Washington, D.C. - Eligible taxpayers who contracted to buy a home qualifying for the First-Time Homebuyer Credit before the end of April now have until Sept. 30, 2010, to close the deal, according to the Internal Revenue Service.

The Homebuyer Assistance and Improvement Act of 2010 extended the closing deadline from June 30 to September 30 for any eligible homebuyer who entered into a binding contract on or before April 30 to close on a home on or before June 30, 2010. The new law addresses concerns that many homebuyers might be unable to meet the original June 30 closing deadline.

The IRS reminded taxpayers that special filing and documentation requirements apply to anyone claiming the homebuyer credit. To avoid refund delays, those who entered into a purchase contract on or before April 30, but closed after that date, should attach to their return a copy of the pages from the signed contract showing all parties' names and signatures if required by local law, the property address, the purchase price, and the date of the contract.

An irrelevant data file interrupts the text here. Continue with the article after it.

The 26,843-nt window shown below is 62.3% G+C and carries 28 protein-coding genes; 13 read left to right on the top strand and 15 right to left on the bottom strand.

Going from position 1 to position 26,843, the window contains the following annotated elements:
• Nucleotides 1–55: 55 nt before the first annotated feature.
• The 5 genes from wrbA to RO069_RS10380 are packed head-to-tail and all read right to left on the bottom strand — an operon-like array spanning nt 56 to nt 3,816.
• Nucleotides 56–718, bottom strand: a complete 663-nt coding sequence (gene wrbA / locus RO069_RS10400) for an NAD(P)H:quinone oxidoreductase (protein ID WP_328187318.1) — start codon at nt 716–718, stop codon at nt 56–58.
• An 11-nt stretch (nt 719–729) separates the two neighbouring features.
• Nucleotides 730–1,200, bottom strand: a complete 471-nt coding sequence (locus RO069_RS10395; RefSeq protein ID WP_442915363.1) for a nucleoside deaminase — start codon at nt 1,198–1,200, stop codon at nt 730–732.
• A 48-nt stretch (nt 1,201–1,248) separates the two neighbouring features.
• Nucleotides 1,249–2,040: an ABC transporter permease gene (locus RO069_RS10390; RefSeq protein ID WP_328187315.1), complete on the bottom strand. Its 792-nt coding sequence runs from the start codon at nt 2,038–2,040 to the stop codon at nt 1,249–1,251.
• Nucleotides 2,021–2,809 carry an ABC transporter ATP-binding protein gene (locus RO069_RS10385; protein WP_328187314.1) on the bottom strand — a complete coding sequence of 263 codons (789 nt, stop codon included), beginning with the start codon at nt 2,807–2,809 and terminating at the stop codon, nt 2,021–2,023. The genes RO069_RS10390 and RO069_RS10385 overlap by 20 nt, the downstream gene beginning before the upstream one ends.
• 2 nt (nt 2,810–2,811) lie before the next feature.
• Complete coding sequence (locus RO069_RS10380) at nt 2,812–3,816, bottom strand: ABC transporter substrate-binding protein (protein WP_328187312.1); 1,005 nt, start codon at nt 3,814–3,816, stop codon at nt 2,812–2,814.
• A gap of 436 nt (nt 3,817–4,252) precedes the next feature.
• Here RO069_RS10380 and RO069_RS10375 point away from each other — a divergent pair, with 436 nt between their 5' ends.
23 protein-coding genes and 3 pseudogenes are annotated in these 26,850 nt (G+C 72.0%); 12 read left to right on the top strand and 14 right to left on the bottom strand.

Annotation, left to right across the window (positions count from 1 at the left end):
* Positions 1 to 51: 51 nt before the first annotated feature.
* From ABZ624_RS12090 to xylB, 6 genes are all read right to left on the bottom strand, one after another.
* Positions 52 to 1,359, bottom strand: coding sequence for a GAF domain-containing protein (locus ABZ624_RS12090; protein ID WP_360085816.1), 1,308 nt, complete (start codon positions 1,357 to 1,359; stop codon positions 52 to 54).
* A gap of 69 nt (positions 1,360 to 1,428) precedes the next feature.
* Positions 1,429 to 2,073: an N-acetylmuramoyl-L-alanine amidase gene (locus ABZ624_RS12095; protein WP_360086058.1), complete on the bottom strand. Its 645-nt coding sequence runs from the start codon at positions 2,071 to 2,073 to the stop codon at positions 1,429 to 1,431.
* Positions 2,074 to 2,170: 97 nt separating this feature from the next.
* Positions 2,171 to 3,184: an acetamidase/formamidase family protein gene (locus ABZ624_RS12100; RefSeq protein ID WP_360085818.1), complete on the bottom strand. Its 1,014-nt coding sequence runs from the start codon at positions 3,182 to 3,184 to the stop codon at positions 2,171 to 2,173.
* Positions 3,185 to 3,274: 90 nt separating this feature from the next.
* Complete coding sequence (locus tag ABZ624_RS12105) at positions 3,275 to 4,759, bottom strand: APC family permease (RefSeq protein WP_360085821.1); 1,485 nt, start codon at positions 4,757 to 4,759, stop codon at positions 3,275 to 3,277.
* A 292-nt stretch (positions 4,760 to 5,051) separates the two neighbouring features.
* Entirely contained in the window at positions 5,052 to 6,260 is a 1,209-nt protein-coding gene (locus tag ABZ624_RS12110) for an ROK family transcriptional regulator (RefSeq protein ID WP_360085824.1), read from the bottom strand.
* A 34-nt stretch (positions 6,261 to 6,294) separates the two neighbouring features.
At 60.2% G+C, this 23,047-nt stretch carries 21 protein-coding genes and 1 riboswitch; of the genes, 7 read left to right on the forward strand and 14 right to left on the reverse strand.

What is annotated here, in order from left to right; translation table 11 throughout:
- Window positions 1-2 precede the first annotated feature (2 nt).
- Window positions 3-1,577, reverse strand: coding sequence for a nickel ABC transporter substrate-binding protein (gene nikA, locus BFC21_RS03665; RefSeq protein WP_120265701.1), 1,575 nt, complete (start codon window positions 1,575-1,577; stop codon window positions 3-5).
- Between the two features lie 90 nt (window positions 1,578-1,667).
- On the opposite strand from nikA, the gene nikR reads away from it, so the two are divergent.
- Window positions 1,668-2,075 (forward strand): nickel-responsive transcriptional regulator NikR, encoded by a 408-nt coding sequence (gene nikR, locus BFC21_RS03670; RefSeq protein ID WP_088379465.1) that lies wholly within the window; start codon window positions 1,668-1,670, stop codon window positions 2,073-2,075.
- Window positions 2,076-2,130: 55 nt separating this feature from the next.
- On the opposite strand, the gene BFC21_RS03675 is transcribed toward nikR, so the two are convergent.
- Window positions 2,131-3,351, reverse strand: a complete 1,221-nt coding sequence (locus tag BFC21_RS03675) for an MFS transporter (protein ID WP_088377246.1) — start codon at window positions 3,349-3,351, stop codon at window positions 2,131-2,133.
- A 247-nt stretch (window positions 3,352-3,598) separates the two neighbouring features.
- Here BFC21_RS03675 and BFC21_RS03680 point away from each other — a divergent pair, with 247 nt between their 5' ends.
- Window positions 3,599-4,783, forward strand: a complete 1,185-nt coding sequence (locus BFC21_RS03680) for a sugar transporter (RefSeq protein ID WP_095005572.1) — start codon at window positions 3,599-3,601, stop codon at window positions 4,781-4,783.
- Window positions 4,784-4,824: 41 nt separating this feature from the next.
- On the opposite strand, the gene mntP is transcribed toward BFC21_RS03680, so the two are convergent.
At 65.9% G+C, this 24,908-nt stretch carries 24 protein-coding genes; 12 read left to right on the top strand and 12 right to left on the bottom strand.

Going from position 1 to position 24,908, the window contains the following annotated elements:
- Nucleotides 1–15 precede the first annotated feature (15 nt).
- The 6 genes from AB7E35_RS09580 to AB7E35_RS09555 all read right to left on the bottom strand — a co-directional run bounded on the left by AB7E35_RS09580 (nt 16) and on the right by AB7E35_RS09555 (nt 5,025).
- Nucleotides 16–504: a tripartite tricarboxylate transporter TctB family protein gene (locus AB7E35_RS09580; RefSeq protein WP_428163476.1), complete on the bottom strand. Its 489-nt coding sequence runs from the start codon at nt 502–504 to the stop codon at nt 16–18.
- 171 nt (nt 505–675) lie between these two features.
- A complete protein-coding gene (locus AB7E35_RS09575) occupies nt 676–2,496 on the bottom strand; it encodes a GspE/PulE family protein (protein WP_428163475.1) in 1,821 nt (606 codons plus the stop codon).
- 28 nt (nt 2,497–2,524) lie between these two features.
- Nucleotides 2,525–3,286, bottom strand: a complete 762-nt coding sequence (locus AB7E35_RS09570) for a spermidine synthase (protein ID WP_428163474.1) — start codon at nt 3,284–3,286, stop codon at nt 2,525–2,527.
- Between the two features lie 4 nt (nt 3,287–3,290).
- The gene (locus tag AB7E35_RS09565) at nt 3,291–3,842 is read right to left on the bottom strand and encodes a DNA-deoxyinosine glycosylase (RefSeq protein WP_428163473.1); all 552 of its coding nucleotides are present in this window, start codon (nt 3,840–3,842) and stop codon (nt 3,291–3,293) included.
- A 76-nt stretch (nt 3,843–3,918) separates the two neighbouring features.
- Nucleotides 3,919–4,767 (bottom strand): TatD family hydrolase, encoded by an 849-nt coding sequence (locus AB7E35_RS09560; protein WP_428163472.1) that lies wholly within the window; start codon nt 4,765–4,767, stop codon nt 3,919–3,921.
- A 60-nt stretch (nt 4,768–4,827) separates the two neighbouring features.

Los Angeles - The Internal Revenue Service's Criminal Investigation Division has stepped up its prosecutions of tax preparers in Southern California.

"In the months following the 2009 tax filing season, legal actions have been taken against several dishonest tax preparers in our communities," said Leslie P. DeMarco, special agent-in-charge for IRS Criminal Investigation in Los Angeles.

In early July, former IRS revenue officer Anthony Pendleton, owner of Payless Tax Services in Inglewood, was sentenced to 41 months in prison after he was convicted of conspiracy to defraud the U.S., while Moreno Valley tax preparer Willena Stargell was found guilty of 12 charges relating to tax and financial fraud, and identity theft, and faces at least two years in prison. Meanwhile, Chris Dobison, a Rancho Cucamonga tax preparer, pleaded guilty to aiding and assisting in the preparation of false tax returns, and faces up to 12 years in prison; and Joseph Usunubu Aluya, a Placentia tax preparer, pleaded guilty to stealing over $320,000 in refunds from clients. He faces up to five years for tax evasion and up to 10 years for possession of stolen government money.

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